UEA scientists strengthen UK commitment to greenhouse gases science
The UK has become the newest member of an international consortium supporting science on greenhouse gases, through a long-term research infrastructure.
University of East Anglia (UEA) scientists are part of the community of researchers forming the UK contribution to the Integrated Carbon Observation System European Research Infrastructure Consortium (ICOS ERIC) - a long-term research infrastructure supporting science on greenhouse gases (GHG).
UEA runs the Weybourne Atmospheric Observatory, a United Nations Global Atmospheric Watch (GAW) Regional station located on the North Norfolk Coast. It was established in 1992 by the University with funding from BP (Norway) plc and the Natural Environment Research Council (NERC). Since 2002 the facility has been supported by the National Centre for Atmospheric Sciences (NCAS) and is currently a part of its NERC funded national capability through the provision of the Atmospheric Measurement Facility (AMF).
Dr Andrew Manning, reader in UEA’s School of Environmental Sciences (ENV) and leading UEA’s ICOS contribution at the Weybourne Atmospheric Observatory, said: “Historically, the UK has been very poor at atmospheric greenhouse gas measurement, despite being leaders in many other areas of climate change research. In recent years, this situation has been changing for the better, and is now further cemented as we join our European colleagues in the long-term ICOS infrastructure.”
A world-class community of UK researchers works on greenhouse gas science issues, ranging from establishing emissions with rigorously evaluated uncertainties, through to evaluating likely future changes and the efficacy of potential policy responses. This community operates across marine, atmospheric and terrestrial systems and is underpinned by a strong UK network of diversely funded observing systems.
Dr Dorothee Bakker, senior lecturer in ENV, said: “Joining ICOS is an exciting step for UK greenhouse gas scientists. Greenhouse gas studies require international collaboration. Being part of ICOS will enable UK scientists to operate at the forefront of international GHG research.”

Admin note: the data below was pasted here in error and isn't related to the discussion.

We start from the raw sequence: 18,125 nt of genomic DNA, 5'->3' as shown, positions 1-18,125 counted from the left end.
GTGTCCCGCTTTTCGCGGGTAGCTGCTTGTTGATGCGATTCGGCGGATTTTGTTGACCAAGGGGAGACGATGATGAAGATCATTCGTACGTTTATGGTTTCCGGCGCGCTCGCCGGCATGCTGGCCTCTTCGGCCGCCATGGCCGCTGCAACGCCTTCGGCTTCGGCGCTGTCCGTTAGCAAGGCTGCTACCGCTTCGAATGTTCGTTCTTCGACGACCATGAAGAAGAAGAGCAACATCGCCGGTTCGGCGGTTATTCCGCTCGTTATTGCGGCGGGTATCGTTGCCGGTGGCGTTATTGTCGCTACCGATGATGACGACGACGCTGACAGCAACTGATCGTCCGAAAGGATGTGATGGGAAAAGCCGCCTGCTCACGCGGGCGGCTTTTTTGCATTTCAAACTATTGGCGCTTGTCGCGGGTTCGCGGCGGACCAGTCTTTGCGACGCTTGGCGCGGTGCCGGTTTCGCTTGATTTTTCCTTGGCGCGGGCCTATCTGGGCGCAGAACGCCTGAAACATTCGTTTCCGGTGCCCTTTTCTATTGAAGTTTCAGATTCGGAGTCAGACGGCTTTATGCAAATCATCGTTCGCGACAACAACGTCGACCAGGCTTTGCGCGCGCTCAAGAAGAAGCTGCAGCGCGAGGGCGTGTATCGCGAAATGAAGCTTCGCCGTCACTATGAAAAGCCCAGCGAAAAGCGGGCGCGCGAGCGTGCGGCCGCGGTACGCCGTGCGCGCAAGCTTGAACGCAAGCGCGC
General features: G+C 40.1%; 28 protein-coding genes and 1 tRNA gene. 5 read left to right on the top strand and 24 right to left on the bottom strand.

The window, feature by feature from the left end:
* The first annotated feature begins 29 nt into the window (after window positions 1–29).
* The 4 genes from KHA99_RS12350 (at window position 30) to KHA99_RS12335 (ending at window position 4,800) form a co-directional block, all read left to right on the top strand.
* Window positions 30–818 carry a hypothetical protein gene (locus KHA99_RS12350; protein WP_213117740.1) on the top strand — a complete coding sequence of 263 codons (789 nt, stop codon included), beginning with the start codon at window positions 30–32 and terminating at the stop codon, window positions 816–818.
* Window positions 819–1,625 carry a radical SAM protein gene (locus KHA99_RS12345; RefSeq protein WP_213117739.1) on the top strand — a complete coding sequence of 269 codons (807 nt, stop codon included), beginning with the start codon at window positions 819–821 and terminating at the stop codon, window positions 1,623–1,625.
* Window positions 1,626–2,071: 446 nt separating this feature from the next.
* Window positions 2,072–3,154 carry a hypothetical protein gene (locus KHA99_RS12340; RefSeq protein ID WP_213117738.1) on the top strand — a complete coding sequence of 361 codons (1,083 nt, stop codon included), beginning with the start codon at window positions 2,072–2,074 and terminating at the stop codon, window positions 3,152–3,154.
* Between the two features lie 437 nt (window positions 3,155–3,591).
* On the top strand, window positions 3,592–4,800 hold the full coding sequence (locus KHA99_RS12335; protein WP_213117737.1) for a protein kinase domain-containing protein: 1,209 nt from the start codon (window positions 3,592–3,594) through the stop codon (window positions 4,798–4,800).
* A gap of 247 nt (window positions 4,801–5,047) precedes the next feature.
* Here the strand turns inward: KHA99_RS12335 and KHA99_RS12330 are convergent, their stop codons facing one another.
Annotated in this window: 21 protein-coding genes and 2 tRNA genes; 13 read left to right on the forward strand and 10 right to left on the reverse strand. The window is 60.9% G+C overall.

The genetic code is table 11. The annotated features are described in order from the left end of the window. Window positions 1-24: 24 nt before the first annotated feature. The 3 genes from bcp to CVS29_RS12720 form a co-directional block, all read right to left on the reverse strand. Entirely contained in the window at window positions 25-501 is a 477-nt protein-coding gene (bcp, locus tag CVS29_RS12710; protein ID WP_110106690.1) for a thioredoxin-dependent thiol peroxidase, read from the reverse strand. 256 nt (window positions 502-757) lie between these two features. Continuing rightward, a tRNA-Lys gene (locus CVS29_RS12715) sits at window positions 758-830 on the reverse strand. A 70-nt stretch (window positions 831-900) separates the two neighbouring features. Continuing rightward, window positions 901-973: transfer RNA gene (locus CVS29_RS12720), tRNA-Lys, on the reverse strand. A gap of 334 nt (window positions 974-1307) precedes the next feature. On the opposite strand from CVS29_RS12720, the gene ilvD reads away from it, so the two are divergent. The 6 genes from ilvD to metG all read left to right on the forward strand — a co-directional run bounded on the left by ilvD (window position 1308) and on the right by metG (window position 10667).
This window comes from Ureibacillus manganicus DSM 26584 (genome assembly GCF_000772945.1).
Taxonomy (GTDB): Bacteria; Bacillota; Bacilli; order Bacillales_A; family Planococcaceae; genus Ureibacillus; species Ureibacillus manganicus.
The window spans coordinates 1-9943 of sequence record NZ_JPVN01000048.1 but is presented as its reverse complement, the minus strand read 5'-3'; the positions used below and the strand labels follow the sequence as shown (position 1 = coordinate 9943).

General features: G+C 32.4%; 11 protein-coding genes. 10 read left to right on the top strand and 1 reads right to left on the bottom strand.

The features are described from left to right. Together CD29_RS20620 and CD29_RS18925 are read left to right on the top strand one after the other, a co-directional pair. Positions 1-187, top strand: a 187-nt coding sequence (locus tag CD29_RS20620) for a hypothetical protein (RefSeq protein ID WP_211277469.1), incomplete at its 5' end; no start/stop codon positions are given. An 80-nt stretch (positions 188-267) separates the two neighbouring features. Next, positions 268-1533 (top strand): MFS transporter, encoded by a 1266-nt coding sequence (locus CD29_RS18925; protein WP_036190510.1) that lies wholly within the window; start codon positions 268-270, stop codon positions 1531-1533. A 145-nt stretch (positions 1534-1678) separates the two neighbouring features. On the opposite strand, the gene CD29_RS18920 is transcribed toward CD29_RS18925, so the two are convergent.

Dr Bakker currently leads SOCAT (Surface Ocean CO2 Atlas, www.socat.info), a publicly available collection of 18.5 million quality controlled carbon dioxide observations for the global oceans and coastal seas, by the international marine science community, which released its latest synthesis products on 1 September. SOCAT will be one of the users of data generated by ICOS.
The five UK stations submitted to ICOS are the Weybourne Atmospheric Observatory, the Porcupine Abyssal Plain sustained ocean observatory run by the National Oceanographic Centre (NOC) and the Met Office; the UK-Caribbean line, run by the University of Exeter and NOC; the Western Channel Observatory, run by the Plymouth Marine Laboratory; and the Auchencorth Moss ecosystem station, run by the Centre for Ecology and Hydrology.
The UK is also committed to co-host the ICOS Ocean Thematic Centre jointly with Norway and to contribute to the science research of the ICOS European Research Infrastructure Consortium.
Werner Kutsch, ICOS ERIC Director General, blogged “I cordially welcome our UK colleagues. The UK is an important and ambitious country in the mitigation of climate change. UK’s GHG emissions (excluding land use, land-use change and forestry) were reduced by 34.3 % between 1990 and 2014 (EEA 2016). This is 10% more than the European average.”
For more information on the UK's role in ICOS visit the website: http://www.icos-uk.org/.